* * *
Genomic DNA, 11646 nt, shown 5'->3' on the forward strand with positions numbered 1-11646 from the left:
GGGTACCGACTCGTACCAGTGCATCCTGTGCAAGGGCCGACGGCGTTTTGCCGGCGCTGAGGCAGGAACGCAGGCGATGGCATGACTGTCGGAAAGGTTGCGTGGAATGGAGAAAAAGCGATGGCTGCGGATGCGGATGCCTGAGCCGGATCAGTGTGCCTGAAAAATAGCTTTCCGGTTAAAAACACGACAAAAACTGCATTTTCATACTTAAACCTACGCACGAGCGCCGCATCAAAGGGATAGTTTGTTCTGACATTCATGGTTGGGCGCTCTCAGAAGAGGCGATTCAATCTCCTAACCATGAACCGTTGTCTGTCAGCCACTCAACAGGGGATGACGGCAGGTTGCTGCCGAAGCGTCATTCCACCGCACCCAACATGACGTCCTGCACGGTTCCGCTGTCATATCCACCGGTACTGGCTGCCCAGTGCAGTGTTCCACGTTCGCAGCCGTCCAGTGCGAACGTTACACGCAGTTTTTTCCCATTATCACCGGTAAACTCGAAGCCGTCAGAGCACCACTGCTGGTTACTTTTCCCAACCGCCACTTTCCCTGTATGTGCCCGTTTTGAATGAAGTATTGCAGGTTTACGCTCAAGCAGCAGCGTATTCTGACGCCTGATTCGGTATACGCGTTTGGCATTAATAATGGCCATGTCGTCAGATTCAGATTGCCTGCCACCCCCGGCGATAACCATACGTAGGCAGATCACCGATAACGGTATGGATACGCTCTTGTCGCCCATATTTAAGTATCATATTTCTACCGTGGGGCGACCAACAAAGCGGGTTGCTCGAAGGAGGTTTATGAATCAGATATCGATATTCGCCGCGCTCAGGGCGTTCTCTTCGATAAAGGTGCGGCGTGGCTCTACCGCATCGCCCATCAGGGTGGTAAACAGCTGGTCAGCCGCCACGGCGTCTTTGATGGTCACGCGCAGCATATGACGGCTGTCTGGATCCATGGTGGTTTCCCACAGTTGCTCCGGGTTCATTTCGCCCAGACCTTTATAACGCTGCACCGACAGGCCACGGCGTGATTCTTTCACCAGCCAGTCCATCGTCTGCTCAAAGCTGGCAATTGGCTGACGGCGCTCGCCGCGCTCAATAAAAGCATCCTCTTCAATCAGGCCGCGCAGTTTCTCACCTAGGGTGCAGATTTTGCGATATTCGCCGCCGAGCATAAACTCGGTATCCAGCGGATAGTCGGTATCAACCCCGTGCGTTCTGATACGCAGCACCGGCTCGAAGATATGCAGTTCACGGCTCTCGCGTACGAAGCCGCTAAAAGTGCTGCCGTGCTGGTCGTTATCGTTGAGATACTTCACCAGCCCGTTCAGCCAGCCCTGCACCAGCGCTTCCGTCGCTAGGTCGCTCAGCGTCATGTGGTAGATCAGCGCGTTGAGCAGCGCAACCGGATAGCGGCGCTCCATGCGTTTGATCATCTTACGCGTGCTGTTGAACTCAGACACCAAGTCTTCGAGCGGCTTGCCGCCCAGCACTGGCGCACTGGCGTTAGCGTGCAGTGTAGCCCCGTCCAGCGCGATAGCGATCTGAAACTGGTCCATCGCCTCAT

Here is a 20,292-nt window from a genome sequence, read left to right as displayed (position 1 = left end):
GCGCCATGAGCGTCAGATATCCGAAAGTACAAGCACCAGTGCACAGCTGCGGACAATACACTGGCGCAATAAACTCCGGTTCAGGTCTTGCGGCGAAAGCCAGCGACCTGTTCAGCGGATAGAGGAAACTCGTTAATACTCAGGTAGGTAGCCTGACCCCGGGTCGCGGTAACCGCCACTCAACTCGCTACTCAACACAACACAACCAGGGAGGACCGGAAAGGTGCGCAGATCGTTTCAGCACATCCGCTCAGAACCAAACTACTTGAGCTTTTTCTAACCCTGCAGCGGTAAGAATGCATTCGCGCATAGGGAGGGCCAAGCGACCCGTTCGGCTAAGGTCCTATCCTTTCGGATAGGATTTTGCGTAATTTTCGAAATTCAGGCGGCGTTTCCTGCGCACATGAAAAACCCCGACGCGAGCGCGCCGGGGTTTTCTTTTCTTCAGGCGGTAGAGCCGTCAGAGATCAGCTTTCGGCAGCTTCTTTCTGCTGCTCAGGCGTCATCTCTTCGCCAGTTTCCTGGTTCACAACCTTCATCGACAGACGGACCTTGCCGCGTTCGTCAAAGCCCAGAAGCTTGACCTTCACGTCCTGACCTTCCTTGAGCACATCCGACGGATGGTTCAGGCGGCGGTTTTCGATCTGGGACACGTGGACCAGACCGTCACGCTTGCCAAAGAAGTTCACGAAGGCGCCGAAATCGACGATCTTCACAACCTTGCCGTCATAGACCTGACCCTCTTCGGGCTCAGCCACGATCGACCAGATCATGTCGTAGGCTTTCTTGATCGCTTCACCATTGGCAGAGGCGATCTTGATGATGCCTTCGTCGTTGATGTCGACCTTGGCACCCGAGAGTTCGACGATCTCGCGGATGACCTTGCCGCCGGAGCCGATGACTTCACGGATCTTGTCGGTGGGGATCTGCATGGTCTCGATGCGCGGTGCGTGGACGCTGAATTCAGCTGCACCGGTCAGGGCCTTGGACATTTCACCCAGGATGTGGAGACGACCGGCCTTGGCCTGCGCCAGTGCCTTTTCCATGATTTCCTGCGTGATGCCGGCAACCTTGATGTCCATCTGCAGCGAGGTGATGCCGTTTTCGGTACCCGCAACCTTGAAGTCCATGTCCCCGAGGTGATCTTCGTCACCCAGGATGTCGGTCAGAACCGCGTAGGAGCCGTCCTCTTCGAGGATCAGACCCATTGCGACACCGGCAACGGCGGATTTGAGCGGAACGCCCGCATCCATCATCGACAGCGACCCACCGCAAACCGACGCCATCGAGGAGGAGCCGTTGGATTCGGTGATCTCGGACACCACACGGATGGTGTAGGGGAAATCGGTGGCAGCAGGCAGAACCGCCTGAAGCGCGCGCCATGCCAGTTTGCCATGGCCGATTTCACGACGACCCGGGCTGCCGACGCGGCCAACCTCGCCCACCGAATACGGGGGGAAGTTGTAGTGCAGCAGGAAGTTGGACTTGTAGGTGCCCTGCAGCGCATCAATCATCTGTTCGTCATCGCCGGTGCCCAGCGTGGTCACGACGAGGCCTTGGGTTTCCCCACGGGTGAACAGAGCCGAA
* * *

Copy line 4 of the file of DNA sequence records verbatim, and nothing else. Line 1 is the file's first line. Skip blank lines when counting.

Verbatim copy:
GCGCCATGAGCGTCAGATATCCGAAAGTACAAGCACCAGTGCACAGCTGCGGACAATACACTGGCGCAATAAACTCCGGTTCAGGTCTTGCGGCGAAAGCCAGCGACCTGTTCAGCGGATAGAGGAAACTCGTTAATACTCAGGTAGGTAGCCTGACCCCGGGTCGCGGTAACCGCCACTCAACTCGCTACTCAACACAACACAACCAGGGAGGACCGGAAAGGTGCGCAGATCGTTTCAGCACATCCGCTCAGAACCAAACTACTTGAGCTTTTTCTAACCCTGCAGCGGTAAGAATGCATTCGCGCATAGGGAGGGCCAAGCGACCCGTTCGGCTAAGGTCCTATCCTTTCGGATAGGATTTTGCGTAATTTTCGAAATTCAGGCGGCGTTTCCTGCGCACATGAAAAACCCCGACGCGAGCGCGCCGGGGTTTTCTTTTCTTCAGGCGGTAGAGCCGTCAGAGATCAGCTTTCGGCAGCTTCTTTCTGCTGCTCAGGCGTCATCTCTTCGCCAGTTTCCTGGTTCACAACCTTCATCGACAGACGGACCTTGCCGCGTTCGTCAAAGCCCAGAAGCTTGACCTTCACGTCCTGACCTTCCTTGAGCACATCCGACGGATGGTTCAGGCGGCGGTTTTCGATCTGGGACACGTGGACCAGACCGTCACGCTTGCCAAAGAAGTTCACGAAGGCGCCGAAATCGACGATCTTCACAACCTTGCCGTCATAGACCTGACCCTCTTCGGGCTCAGCCACGATCGACCAGATCATGTCGTAGGCTTTCTTGATCGCTTCACCATTGGCAGAGGCGATCTTGATGATGCCTTCGTCGTTGATGTCGACCTTGGCACCCGAGAGTTCGACGATCTCGCGGATGACCTTGCCGCCGGAGCCGATGACTTCACGGATCTTGTCGGTGGGGATCTGCATGGTCTCGATGCGCGGTGCGTGGACGCTGAATTCAGCTGCACCGGTCAGGGCCTTGGACATTTCACCCAGGATGTGGAGACGACCGGCCTTGGCCTGCGCCAGTGCCTTTTCCATGATTTCCTGCGTGATGCCGGCAACCTTGATGTCCATCTGCAGCGAGGTGATGCCGTTTTCGGTACCCGCAACCTTGAAGTCCATGTCCCCGAGGTGATCTTCGTCACCCAGGATGTCGGTCAGAACCGCGTAGGAGCCGTCCTCTTCGAGGATCAGACCCATTGCGACACCGGCAACGGCGGATTTGAGCGGAACGCCCGCATCCATCATCGACAGCGACCCACCGCAAACCGACGCCATCGAGGAGGAGCCGTTGGATTCGGTGATCTCGGACACCACACGGATGGTGTAGGGGAAATCGGTGGCAGCAGGCAGAACCGCCTGAAGCGCGCGCCATGCCAGTTTGCCATGGCCGATTTCACGACGACCCGGGCTGCCGACGCGGCCAACCTCGCCCACCGAATACGGGGGGAAGTTGTAGTGCAGCAGGAAGTTGGACTTGTAGGTGCCCTGCAGCGCATCAATCATCTGTTCGTCATCGCCGGTGCCCAGCGTGGTCACGACGAGGCCTTGGGTTTCCCCACGGGTGAACAGAGCCGAA